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Now that the Federal Communications Commission has officially signed off on the merger agreement between Sprint and T-Mobile, T-Mobile CEO John Legere has shared new details on his company’s plans, assuming the $26 billion deal is allowed to close.
He says the merger will allow T-Mobile to vastly expand the coverage of its 5G network, dramatically boost data speeds, and extend free service to first responders and underprivileged children, all without raising prices.
But consumer advocates maintain that behind those promises, the crux of the deal hasn’t changed—that offers of affordable service and investments in new tech can’t offset the fact that there will be one less major player in the industry.
The merger, originally proposed more than a year ago, also has the approval of Department of Justice antitrust officials, but it still could be upended by a lawsuit filed by more than a dozen states that say the plan will hurt competition and, ultimately, result in higher prices for consumers.
While T-Mobile has reached settlements with some states that had participated in the lawsuit, it still needs to broker agreements with 15 others plus Washington, D.C., to keep the suit from heading to trial Dec. 9.
“We’re extremely confident in our case,” Legere said in a conference call with reporters. “It’s just a matter of one way or another the new T-Mobile is going forward.”
But George Slover, senior policy council at Consumer Reports, says the states have a strong case, noting that there are well-established guidelines for antitrust concerns raised when companies grow so large they can completely dominate a market.
“And the levels here are far beyond that,” he said, “well into the red zone.”
T-Mobile's Post-Merger Plan
Like the other major carriers, T-Mobile has been slowly expanding its 5G network, adding new markets every few months. It currently offers 5G service in certain parts of a handful of major metropolitan areas.
By combining forces with Sprint, the company will be able to “supercharge” its 5G coverage, Legere said, with the hope of boosting capacity to 14 times what it would be on its own within a few years.
If the merger goes through, the combined company’s 5G network will cover 97 percent of Americans within three years, according to the FCC. And within six years, 99 percent of Americans will be covered.
If the companies don’t make good on these promises within that six-year time frame, though, they’ll be required to make payments that could exceed $2 billion, the FCC says.
T-Mobile says it plans to take the first step by flipping the switch on its national 5G network Dec. 6. It will initially cover 200 million Americans in 5,000 cities and towns.
The company is pledging not to raise prices or charge extra for 5G service. On top of that, it says it will roll out a new, $15-per-month prepaid service that offers unlimited talk and text, plus 2 gigabytes of data. And for each year customers stay with the plan, they’ll see their monthly data allowance rise by 500 megabytes.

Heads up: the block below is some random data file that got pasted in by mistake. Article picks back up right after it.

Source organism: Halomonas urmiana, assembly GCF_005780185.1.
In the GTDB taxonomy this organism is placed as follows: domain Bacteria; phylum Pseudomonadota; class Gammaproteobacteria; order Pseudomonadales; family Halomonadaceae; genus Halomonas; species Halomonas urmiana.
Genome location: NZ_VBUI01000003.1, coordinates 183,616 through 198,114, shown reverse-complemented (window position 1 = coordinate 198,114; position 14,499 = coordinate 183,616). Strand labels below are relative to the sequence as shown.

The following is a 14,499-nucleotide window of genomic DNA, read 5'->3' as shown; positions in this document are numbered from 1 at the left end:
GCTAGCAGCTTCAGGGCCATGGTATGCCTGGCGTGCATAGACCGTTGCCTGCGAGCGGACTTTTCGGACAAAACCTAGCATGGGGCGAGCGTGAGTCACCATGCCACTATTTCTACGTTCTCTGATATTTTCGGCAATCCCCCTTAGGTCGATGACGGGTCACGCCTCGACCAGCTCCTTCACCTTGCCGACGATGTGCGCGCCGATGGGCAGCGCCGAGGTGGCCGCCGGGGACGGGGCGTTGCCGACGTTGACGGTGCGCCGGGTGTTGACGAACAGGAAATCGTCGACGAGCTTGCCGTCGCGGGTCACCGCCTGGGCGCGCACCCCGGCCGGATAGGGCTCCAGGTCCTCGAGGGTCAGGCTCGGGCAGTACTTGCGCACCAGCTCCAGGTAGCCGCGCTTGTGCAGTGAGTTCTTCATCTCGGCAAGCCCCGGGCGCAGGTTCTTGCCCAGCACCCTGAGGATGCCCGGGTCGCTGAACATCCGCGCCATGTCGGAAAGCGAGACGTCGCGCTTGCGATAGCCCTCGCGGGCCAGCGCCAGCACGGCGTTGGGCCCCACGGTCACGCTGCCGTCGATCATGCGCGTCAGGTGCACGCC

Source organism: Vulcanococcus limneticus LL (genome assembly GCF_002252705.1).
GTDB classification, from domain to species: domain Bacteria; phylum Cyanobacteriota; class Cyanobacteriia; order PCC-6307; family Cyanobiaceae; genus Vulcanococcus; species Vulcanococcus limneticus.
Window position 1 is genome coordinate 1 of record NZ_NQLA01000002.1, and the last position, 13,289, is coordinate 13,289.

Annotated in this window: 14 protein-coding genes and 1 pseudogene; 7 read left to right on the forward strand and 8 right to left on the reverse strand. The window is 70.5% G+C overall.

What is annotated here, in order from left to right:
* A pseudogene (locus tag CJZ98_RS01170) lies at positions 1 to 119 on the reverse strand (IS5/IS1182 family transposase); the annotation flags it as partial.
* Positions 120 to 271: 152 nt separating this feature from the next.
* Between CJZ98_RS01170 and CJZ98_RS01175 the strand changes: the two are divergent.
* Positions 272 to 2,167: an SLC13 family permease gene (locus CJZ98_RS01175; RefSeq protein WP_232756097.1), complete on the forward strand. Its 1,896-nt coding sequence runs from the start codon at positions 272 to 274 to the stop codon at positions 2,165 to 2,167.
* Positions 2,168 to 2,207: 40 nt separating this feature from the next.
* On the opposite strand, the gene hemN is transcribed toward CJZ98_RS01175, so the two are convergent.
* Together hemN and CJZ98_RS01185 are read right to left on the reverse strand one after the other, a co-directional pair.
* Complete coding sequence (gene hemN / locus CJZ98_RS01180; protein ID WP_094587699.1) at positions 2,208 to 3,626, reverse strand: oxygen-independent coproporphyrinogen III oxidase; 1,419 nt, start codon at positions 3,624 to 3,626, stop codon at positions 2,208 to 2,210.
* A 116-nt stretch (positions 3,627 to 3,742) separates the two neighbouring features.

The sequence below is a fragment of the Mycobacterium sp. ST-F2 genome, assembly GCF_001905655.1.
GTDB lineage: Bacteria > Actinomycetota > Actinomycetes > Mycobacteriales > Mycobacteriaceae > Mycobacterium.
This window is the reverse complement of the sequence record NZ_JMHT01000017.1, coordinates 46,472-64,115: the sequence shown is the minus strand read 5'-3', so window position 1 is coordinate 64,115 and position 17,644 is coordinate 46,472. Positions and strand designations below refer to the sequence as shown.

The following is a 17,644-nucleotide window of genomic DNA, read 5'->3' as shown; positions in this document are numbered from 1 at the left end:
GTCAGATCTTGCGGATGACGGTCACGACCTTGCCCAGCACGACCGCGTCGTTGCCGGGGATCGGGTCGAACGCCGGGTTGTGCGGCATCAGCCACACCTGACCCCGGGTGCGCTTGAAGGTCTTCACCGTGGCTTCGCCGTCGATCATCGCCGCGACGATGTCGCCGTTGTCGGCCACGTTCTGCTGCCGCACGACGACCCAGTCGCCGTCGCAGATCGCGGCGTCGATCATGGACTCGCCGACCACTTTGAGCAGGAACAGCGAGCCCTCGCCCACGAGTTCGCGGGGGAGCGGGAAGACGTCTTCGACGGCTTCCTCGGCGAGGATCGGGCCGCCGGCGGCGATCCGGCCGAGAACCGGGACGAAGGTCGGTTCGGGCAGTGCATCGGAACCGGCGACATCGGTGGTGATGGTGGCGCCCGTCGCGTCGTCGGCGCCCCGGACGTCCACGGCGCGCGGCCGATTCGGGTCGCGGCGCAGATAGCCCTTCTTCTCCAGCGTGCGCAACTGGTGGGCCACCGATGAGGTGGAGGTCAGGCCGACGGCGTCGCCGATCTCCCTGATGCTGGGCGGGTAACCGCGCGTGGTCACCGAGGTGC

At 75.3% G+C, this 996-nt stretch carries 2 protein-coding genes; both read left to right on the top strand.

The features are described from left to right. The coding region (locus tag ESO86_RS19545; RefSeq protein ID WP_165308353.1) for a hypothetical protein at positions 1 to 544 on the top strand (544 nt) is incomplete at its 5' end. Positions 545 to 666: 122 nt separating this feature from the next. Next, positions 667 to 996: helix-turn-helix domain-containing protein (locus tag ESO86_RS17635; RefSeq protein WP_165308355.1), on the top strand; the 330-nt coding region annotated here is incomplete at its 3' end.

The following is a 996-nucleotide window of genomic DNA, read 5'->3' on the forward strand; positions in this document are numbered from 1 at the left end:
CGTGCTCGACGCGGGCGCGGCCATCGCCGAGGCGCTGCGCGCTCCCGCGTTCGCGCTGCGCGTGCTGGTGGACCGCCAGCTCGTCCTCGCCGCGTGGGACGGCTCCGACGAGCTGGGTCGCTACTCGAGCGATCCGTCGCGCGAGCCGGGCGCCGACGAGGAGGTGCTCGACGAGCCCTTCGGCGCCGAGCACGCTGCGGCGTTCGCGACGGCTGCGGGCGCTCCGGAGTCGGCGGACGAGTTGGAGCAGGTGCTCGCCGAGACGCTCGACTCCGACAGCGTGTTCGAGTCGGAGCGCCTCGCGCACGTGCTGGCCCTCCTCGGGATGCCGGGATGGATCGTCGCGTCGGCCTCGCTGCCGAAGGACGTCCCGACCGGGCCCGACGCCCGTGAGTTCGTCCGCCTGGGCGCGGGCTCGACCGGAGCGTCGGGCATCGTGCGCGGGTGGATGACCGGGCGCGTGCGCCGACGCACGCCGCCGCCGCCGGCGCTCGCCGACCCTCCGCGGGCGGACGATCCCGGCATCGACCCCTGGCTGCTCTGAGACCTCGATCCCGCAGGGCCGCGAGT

Legere says T-Mobile will keep the pricing plan in place for at least five years.
“A pricing move this aggressive will force the other guys to respond,” he says. “This is what more competition is all about.”
T-Mobile also will make a 10-year commitment to provide free 5G service to U.S. municipal organizations, such as state and local police, fire, and emergency medical services. All the major carriers, including T-Mobile, currently offer significant discounts to individual first responders.
And T-Mobile will offer free wireless service and hot spots, along with lower-priced laptops and tablets, to 10 million U.S. families over five years. The idea is to bring internet access to kids who might not otherwise have it.
These promises, unveiled this week, all are contingent on the merger closing. And they’re added to commitments T-Mobile and Sprint made earlier this year before receiving Department of Justice approval.
The companies still plan to sell Sprint’s prepaid division, Boost Mobile, to Dish Network, effectively creating a fourth carrier, but Slover says the deal amounts to trading an established carrier for an unknown player with no experience.
“We hope the court will agree and see this merger, as we do, as clearly anticompetitive and in violation of antitrust laws,” he says.
What Do You Think?
The results from Consumer Reports’ most recent wireless service survey, which rates carriers big and small on overall customer satisfaction and details such as value and customer support, suggest that consumers may have even deeper concerns.
While T-Mobile didn’t make it anywhere near the top of the ratings, it did place significantly higher than the other three big providers for overall satisfaction. In particular, the company earned a favorable mark for customer service. None of the other three did. In fact, AT&T and Sprint earned our worst rating on this measure.
Would a merger mean better service for current Sprint customers or just a drop in quality overall?
What do you think? Let us know below.
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